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The intraoral electronics with a sodium sensor is based on a breathable elastomeric membrane that resembles a dental retainer. The ultrathin device is flexible and stretchable and can wirelessly transmit data up to 10 m. (Credit: Rob Felt, Georgia Tech)

To help monitor salt intake, researchers have developed a flexible and stretchable wireless sensing system designed to be comfortably worn in the mouth to measure the amount of sodium a person consumes.

Based on an ultrathin, breathable elastomeric membrane, the sensor integrates with a miniaturized flexible electronic system that uses Bluetooth technology to wirelessly report the sodium consumption to a smartphone or tablet. The researchers plan to further miniaturize the system – which now resembles a dental retainer — to the size of a tooth.

“We can unobtrusively and wirelessly measure the amount of sodium that people are taking in over time,” explains Woon-Hong Yeo, an assistant professor in the Woodruff School of Mechanical Engineering at the Georgia Institute of Technology. “By monitoring sodium in real-time, the device could one day help people who need to restrict sodium intake and learn to change their eating habits and diet.”

The device has been tested in three adult study participants who wore the sensor system for up to a week while eating both solid and liquid foods including vegetable juice, chicken soup and potato chips.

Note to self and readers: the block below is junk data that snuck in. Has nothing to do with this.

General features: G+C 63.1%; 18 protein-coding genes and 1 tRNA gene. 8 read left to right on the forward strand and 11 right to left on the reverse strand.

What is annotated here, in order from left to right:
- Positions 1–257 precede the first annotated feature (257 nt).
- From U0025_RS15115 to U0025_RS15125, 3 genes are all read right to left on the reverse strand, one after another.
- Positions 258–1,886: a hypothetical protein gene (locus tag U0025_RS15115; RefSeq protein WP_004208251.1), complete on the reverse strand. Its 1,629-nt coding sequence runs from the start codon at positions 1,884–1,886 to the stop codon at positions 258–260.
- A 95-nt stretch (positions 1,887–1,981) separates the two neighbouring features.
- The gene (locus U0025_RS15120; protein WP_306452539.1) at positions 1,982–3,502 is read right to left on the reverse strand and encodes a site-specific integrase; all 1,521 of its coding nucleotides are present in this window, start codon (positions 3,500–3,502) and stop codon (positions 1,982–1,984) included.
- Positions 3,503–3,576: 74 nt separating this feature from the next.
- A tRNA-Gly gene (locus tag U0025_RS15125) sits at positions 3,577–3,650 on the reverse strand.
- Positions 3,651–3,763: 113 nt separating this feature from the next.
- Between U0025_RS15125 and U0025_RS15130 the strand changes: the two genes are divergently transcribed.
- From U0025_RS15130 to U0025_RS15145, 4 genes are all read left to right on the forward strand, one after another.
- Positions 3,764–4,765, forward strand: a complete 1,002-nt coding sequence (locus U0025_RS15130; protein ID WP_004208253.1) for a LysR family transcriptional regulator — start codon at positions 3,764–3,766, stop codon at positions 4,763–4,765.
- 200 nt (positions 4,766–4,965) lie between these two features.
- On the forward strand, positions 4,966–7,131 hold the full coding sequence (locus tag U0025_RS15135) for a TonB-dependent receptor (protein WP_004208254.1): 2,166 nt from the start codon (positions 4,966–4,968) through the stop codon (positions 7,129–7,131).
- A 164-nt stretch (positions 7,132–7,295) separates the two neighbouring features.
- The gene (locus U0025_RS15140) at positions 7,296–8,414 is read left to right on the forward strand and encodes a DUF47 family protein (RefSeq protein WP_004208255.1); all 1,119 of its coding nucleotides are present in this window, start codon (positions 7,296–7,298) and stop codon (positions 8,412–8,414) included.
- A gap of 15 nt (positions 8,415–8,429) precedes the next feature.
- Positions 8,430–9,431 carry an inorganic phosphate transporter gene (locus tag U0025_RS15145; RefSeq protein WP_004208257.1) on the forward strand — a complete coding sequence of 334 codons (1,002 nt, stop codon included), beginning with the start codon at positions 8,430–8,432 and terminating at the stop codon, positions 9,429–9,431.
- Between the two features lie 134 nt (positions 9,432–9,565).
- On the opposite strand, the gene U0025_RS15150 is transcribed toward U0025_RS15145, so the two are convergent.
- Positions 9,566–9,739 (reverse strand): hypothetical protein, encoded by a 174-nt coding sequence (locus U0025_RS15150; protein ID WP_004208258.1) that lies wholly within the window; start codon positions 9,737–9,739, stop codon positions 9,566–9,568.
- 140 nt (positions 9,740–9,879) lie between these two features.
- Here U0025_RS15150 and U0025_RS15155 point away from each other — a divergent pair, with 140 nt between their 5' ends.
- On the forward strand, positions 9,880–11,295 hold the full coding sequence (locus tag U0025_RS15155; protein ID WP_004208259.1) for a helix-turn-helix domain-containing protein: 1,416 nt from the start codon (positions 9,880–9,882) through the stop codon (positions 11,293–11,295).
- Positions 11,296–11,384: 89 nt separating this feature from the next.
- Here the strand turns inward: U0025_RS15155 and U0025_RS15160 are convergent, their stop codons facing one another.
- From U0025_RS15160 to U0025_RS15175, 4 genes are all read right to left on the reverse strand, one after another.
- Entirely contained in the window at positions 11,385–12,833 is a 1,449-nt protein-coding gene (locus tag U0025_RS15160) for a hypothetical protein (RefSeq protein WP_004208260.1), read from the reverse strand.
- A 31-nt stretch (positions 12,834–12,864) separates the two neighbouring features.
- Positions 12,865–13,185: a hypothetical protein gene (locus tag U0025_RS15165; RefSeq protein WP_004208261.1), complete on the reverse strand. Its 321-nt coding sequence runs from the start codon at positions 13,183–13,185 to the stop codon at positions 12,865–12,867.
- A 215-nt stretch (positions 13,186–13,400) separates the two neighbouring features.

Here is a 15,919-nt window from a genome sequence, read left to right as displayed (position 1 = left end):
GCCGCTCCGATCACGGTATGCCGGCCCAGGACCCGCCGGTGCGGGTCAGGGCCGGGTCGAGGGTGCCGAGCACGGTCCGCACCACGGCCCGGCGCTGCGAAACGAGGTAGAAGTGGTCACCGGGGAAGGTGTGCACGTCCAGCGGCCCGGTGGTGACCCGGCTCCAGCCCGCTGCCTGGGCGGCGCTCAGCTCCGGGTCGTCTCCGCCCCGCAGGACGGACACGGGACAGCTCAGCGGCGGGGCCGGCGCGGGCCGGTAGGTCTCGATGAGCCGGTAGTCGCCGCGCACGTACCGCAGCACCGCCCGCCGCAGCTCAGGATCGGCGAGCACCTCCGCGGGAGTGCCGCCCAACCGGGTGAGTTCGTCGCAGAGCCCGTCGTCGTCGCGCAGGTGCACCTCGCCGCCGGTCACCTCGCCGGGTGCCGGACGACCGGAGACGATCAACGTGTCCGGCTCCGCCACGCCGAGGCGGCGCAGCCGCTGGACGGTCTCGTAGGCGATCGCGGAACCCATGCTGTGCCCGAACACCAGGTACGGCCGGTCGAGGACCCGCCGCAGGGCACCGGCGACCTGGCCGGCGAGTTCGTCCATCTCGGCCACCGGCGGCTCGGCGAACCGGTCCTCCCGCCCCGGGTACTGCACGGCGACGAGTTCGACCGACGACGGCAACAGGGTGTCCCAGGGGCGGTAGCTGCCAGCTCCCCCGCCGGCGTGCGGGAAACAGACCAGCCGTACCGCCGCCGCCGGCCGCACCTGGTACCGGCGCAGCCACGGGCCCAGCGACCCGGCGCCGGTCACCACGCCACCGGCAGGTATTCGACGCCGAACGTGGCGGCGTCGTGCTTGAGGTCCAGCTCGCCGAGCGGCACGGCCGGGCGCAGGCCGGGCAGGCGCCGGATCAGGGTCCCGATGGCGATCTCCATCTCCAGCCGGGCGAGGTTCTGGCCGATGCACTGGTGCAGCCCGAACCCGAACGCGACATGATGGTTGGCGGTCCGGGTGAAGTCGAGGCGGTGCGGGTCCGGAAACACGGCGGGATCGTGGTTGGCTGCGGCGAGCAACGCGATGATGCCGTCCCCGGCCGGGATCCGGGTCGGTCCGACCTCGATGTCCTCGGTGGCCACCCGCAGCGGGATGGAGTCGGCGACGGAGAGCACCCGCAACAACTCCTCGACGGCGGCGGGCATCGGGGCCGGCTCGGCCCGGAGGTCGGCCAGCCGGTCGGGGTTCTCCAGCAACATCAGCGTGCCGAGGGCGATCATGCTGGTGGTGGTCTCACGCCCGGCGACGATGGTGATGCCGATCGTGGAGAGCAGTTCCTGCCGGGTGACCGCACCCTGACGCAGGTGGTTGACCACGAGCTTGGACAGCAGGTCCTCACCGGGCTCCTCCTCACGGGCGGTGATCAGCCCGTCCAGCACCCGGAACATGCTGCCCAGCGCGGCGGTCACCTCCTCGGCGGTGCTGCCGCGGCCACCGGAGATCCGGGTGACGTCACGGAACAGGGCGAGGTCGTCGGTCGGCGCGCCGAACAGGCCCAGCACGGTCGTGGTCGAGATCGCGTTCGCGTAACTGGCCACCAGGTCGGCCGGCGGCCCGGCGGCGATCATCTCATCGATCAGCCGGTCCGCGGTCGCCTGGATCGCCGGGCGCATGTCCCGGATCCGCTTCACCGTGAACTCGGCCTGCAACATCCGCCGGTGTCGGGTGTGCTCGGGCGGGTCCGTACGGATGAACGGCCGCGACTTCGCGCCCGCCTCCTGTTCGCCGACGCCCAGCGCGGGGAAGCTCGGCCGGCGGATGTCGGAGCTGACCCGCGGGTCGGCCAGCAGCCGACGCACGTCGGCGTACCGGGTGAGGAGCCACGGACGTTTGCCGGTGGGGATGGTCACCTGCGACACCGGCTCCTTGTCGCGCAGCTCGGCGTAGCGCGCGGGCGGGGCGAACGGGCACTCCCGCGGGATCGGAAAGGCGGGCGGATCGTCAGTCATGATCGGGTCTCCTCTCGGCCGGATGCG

The sodium sensing system could address that challenge by helping users better track how much salt they consume, Yeo says. “Our device could have applications for many different goals involving eating behavior for diet management or therapeutics,” he adds.

Key to development of the intraoral sensor was replacement of traditional plastic and metal-based electronics with biocompatible and ultrathin components connected using mesh circuitry. Sodium sensors are available commercially, but Yeo and his collaborators developed a flexible micro-membrane version to be integrated with the miniaturized hybrid circuitry.

The device can monitor sodium intake in real time and record daily amounts. Using a smartphone or tablet application, the system could advise users planning meals how much of their daily salt allocation they had already consumed. The device can communicate with a smartphone up to 10 m away.

Next steps for the sodium sensor are to further miniaturize the device and test it with users who have the medical conditions to address: hypertension, obesity, or diabetes.

The researchers would like to do away with the small battery, which must be recharged daily to keep the sensor in operation. One option would be to power the device inductively, which would replace the battery and complex circuit with a coil that could obtain power from a transmitter outside the mouth.

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